One NASCAR team can continue competing only if it follows two guidelines Matt Hazlett/Getty Images
RICHMOND, VA - APRIL 22: Matt DiBenedetto, driver of the #83 E.J. Wade Construction Toyota, and BK Racing owner Ron Devine speak with media before a practice for the NASCAR Sprint Cup Series TOYOTA OWNERS 400 at Richmond International Raceway on April 22, 2016 in Richmond, Virginia. (Photo by Matt Hazlett/Getty Images)

BK Racing owner Ron Devine filed for bankruptcy before the 2018 season started so they could reorganize their debt, and while the team has lost sponsors, they’ve still been able to compete in the Cup Series this year.

ESPN’s Bob Pockrass reported that BK Racing will continue competing over the next three races if they follow two guidelines.

First, they have to show proof of workers compensation. Second, they have to show proof of commercial liability of insurance, according to a ruling from a U.S. Bankruptcy Court judge.

“BK Racing can continue to compete through the three-race West Coast swing as long as it shows proof of workers compensation and commercial liability of insurance, a U.S. Bankruptcy Court judge ruled Tuesday,” Pockrass wrote. “The team earned $450,000 for finishing 20th at Daytona and $92,000 for finishing 36th at Atlanta. Among the March financial estimates of according to attorney statements in court: Assuming a finish of 30th, $385,000 in purse for four races; potential overall revenues of $500,000-$900,000; and payroll expenses and taxes of at least $92,000. A wreck would cost the team $5,000 to $25,000 in extra weekend costs.”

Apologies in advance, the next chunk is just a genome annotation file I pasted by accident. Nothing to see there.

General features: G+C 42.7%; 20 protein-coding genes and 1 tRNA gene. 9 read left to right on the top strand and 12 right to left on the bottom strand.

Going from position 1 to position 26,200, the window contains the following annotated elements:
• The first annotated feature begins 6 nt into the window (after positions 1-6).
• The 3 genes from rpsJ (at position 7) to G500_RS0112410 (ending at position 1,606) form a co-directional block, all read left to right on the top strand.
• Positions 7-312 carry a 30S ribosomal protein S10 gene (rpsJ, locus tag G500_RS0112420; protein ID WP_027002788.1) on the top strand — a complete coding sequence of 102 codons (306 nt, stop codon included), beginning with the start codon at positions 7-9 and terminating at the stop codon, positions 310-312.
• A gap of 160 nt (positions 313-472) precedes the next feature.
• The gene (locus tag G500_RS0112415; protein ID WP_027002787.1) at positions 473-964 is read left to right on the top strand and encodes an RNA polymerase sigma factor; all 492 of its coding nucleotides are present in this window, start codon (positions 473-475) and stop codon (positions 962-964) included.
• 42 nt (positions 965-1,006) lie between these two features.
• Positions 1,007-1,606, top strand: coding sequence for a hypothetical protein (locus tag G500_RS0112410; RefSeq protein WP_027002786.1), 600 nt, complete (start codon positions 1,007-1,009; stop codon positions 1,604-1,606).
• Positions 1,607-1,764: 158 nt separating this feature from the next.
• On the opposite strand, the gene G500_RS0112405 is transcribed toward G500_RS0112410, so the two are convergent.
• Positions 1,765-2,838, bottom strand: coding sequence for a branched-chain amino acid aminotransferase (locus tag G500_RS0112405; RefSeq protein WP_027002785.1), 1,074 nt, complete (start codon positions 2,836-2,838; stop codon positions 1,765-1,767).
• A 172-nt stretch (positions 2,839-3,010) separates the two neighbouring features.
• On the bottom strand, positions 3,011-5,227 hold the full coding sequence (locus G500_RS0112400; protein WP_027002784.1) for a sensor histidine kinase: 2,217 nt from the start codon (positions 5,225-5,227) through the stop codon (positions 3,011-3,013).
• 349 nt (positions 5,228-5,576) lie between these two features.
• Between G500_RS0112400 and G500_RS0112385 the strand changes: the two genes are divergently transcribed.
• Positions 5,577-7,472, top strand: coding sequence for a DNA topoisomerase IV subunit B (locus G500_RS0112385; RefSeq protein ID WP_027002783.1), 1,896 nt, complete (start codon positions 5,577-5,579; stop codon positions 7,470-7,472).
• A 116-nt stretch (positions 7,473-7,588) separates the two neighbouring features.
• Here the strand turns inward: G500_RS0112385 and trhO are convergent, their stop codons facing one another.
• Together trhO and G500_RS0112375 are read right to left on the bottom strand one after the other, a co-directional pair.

Related: Major NASCAR team making significant behind-the-scenes change

Devine said after the bankruptcy hearing that he is still confident in the future of the team.

“BK Racing will be racing,” Devine said according to Pockrass. It is strong. We will continue to work to resolve our issues with the bank. We will be compliant with Chapter 11 rules. We will continue to deliver tremendous value to our sponsors and continue to race competitively.”

Gray Gaulding competed for the team at Daytona and Atlanta in the No. 23 Toyota. He finished 20th at Daytona and 36th at Atlanta.

The team is planning for Gaulding to race full-time this season, but the bankruptcy issue led to a cause for concern for them for the remainder of the year.


It looks like they’ll be able to compete for at least the next three races, but beyond that is up in the air.

Cole Frederick About the author:
Cole Frederick is from a small town in Alabama, and he graduated from the University of Mississippi with a degree in journalism. He loves all sports - especially football and basketball - and quotes The Office frequently.
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